Staying Put: Factors Associated with Ageing in One’s ‘Lifetime Home’. Insights from the European Context

Authors

  • Celia Fernández-Carro Research Fellow Centre d’Estudis Demogràfics Campus UAB, Edifici E2 Universitat Autònoma de Barcelona 08193 Bellaterra (Barcelona) Spain. tel. 0034 93 581 30 60. fax. 0034 93 581 30 61.
  • Maria Evandrou Head of the Division of Ageing/Gerontology University of Southampton Director of the Centre for Research on Ageing, Professor of Gerontology Professor of Gerontology Centre for Research on Ageing Social Sciences University of Southampton Southampton SO17 1BJ United Kingdom

https://doi.org/10.4471/rasp.2014.02

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Abstract

‘Ageing in Place’ is a theoretical-practical concept used to promote those policies that facilitate older people stay at home as alternative to institutionalisation. While the political application of the term seems to presuppose universal benefits for those who age at home, critical gerontology has questioned alluding to the complexity of ageing process and the reductionist view that often underlies the institutional discourse around these policies. The aim of this article is to shed light on the premises assumed by the ‘Ageing in Place’ implementation, analysing the factors associated to a particular type of older Europeans; those with long-lasting residential trajectories. Using data from SHARE (wave 1, 2004), this work analyses the characteristics of those individuals aged 65 and over who for most of their life have presented a pattern of residential stability. The length of residential trajectory is assessed depending on socio-demographic characteristics, resources and support exchange networks and residential conditions. Special attention is paid to regional variations, comparing eleven countries of continental Europe. The main contribution of this article is to provide empirical findings that enhance the progression in an under-researched topic as residential immobility, discussing the assumptions that underlie to the implementation of ‘ageing in place’ policies in Europe, especially when it implies a disadvantaged living situation.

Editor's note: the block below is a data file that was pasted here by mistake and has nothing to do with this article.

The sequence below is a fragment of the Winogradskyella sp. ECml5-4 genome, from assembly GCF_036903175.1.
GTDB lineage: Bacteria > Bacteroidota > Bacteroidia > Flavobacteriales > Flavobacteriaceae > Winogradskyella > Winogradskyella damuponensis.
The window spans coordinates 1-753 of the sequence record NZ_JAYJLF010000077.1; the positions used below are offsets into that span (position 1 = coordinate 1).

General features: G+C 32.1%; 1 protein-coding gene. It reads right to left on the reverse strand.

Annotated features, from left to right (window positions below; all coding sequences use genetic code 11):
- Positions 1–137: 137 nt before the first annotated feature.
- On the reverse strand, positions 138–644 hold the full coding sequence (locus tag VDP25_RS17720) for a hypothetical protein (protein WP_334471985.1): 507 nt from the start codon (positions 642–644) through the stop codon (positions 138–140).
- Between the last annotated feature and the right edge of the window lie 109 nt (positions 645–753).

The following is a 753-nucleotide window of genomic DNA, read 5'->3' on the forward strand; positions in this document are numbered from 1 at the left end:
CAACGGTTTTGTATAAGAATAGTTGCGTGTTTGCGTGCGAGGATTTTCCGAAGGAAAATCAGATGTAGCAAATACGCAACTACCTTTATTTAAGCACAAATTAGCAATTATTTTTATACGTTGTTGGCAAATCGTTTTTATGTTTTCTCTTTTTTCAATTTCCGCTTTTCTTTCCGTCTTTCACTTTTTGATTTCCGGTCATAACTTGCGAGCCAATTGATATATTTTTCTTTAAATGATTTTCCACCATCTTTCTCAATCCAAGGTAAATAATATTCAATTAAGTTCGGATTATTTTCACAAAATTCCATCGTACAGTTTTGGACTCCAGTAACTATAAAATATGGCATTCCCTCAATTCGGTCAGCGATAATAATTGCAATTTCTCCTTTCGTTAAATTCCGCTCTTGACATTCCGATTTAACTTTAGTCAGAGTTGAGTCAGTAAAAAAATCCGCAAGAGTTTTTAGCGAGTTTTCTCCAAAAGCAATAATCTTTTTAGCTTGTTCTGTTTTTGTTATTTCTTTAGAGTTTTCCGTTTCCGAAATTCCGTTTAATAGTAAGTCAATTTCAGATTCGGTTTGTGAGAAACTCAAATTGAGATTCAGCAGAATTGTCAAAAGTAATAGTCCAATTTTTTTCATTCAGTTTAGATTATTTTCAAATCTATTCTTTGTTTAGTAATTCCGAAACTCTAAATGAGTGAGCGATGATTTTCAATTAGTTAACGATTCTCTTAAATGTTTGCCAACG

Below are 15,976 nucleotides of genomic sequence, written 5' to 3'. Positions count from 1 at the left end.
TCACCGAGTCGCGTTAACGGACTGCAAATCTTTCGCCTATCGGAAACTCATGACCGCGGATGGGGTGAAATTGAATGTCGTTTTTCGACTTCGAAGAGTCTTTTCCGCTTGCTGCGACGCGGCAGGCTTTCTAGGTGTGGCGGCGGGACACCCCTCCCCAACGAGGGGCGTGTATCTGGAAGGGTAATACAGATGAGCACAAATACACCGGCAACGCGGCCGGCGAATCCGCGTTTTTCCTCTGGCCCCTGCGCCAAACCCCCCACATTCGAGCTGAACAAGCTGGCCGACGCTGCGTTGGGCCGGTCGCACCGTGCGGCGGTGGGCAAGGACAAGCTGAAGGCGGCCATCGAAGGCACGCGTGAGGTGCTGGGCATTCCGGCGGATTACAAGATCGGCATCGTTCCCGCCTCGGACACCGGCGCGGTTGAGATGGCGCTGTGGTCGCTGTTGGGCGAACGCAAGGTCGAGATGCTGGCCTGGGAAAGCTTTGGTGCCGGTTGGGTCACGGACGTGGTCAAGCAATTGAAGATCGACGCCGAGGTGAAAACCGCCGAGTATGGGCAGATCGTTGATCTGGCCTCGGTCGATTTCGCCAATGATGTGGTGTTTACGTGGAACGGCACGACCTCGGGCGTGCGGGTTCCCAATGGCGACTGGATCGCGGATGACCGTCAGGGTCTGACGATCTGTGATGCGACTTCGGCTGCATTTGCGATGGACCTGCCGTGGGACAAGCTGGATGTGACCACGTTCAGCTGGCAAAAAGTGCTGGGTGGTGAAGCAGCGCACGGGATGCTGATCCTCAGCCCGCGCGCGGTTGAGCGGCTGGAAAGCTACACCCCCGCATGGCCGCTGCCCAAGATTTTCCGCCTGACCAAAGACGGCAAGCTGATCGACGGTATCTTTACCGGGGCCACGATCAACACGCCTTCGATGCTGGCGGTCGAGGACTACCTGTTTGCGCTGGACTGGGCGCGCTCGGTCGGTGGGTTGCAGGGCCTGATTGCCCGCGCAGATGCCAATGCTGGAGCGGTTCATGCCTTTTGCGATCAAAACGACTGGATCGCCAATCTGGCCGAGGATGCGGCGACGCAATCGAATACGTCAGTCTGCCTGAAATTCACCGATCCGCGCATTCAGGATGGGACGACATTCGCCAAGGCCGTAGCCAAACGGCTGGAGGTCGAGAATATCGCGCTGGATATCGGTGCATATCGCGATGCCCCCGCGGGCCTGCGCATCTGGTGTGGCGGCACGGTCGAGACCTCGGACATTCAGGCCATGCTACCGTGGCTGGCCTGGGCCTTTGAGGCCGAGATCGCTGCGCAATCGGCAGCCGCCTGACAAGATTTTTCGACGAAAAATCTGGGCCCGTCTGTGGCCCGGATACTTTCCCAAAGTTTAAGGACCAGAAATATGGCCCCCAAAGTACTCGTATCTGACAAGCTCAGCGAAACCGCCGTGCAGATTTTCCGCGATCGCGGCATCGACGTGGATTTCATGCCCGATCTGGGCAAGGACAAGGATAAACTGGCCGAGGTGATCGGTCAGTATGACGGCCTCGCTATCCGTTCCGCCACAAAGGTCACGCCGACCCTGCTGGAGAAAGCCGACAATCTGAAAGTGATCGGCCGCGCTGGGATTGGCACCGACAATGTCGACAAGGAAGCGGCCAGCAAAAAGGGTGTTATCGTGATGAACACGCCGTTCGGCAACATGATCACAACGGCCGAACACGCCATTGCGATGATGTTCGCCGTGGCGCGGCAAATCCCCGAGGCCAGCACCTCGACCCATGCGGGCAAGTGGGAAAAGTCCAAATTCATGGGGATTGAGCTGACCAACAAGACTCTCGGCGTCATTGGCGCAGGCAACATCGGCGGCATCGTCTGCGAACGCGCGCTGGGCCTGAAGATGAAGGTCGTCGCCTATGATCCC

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Author Biographies

Celia Fernández-Carro, Research Fellow Centre d’Estudis Demogràfics Campus UAB, Edifici E2 Universitat Autònoma de Barcelona 08193 Bellaterra (Barcelona) Spain. tel. 0034 93 581 30 60. fax. 0034 93 581 30 61.

Celia Fernández-Carro, BA in Sociology (Universidad Complutense de Madrid) and PhD in Demography (Universitat Autònoma de Barcelona), is Research Fellow at the Centre d’Estudis Demogràfics, Barcelona, Spain. She has participated in a number of studies related with housing dynamics as “Demographic analysis of housing needs in Spain, 2005-2015” (2007-2010) or “Re-defining the population-housing linkage in a crisis context. A cross European view” (2011-2013). Her research interests include demographic ageing, environmental gerontology and the policy implications of elderly housing/care demands.

Maria Evandrou, Head of the Division of Ageing/Gerontology University of Southampton Director of the Centre for Research on Ageing, Professor of Gerontology Professor of Gerontology Centre for Research on Ageing Social Sciences University of Southampton Southampton SO17 1BJ United Kingdom

Maria Evandrou is Head of the Division of Ageing/Gerontology and Director of the Centre for Research on Ageing, Professor of Gerontology, at the University of Southampton (United Kingdom). She also is director of the programme MSc Gerontology, MSc Gerontology (Research) and MSc Gerontology Distance Learning pathway. She has headed severalcompetitiveresearch projects with national and international scope, the latest being Simulating Social Policy in an Ageing Society, jointly based at Southampton and London School of Economics. Her research interest span three distinct but related areas of investigation: inequalities in later life; informal carers and employment; and the retirement prospects of future generations of elders.

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Published

2014-07-28

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Fernández-Carro, C., & Evandrou, M. (2014). Staying Put: Factors Associated with Ageing in One’s ‘Lifetime Home’. Insights from the European Context. Research on Ageing and Social Policy, 2(1), 28–56. https://doi.org/10.4471/rasp.2014.02

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